Thoughts on the fullness of food

The class was seated in concentric arcs rippling out from the teacher’s bay – my small, rapt audience. I stood, apron-clad, earnestly explaining how they should go about following the recipe they were to cook in the subsequent lesson. Still new to teaching, I remember smiling to myself later that day as I pondered my own enacted cliché. Surely my first ‘scone demonstration’ was some sort of rite-of-passage. I imagined that now, truly, I had joined the long line of Home Economists and Food Technology Teachers who had gone before me. But the thing was, wry humour and derision aside, I had completely fallen for the whole experience.

Teaching meant a platform to share something you felt was important …

Teaching meant helping students understand how to use food to nourish and satisfy …

Teaching meant explaining how to rub butter though flour to my enthusiastic young cooks (so that the gluten did not get too strong and make their scones chewy!) …

What was not to love?

But before we go on, I need to take you back to the beginning. In this beginning there was a mum who lovingly packed years of healthy lunches and regularly called us to the family dinner table. There was a dad who baked bread, grew vegetables and read Michael Pollan. They say that, when it comes to children, ‘the apple never falls far from the tree’ and in my family, I am no real revolutionary – my own education in food began very young.

Mum would tell you that, for me, food has always meant business! From a young age I was hungry; first for food, but in time, also for a better understanding of what food is and means and does. Gradually school Food Technology lessons gave way to TAFE classes and University lectures. I began to understand that food uniquely speaks into a great many aspects of our lives as human beings. We are hungry, and not just for food.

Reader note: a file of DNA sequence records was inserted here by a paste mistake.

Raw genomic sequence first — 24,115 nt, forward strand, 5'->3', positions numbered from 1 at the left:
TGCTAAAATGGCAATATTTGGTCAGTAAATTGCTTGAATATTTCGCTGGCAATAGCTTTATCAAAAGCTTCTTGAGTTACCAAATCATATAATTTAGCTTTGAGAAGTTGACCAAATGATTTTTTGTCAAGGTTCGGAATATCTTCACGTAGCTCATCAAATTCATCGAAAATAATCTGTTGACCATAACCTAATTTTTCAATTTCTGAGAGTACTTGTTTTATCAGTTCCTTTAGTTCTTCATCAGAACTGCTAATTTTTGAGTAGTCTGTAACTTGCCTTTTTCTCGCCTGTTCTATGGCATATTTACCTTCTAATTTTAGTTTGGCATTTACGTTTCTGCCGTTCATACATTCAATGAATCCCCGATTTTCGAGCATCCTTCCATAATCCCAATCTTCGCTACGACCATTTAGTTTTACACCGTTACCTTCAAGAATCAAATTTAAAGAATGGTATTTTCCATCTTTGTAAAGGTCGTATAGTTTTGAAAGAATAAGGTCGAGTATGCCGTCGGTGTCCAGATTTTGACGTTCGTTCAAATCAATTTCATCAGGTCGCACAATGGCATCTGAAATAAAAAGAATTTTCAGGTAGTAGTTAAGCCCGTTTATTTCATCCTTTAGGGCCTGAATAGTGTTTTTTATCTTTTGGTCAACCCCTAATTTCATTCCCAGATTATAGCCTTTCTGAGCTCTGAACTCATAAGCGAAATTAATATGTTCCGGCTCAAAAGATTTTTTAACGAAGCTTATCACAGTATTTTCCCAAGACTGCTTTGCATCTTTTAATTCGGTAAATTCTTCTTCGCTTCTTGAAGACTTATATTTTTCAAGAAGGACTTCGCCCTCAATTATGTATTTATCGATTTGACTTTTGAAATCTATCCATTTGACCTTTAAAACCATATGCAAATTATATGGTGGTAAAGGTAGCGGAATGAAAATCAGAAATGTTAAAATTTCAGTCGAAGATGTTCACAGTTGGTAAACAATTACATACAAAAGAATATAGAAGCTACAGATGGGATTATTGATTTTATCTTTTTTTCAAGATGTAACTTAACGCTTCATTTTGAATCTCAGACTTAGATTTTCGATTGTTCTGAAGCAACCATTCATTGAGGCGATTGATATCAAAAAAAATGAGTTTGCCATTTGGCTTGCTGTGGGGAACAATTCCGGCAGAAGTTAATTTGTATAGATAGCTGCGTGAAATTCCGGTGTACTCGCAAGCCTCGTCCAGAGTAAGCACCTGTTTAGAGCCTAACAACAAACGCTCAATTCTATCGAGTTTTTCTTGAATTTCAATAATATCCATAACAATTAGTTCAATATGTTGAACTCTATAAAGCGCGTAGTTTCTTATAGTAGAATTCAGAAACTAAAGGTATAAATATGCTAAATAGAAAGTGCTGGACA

We are hungry for healthy bodies and families.

We are hungry for friends and family to share life with – it’s celebrations and it’s grief.

We are hungry to express ourselves, creating beautiful things.

Beyond our own human hungers, food reminds us that we live connected, interdependent lives. Ecologically, biologically and culturally, it is impossible to extricate our need for food from the environmental and social impacts of its production. In a world awash with data, cash crops and fast food, we need a diversity of nourishing food conversations. Conversations informed by cookbook writers, food theologians, investigative journalists, nutritionists and market researchers.

Conversations about real food, cooking classes and recipes we want to try …

Conversations about family, community and sharing …

Conversations about nutrition, ecology and faith …

For me, teaching is a way of both initiating and participating in these conversations. I want share the wisdom of those who have gone before me, the things I have seen and heard, learnt and cooked. And so, that is what this space will be about. A place to tell truths about food, to celebrate its diversity and the way it brings joy into our lives.

What, indeed, is not to love?!


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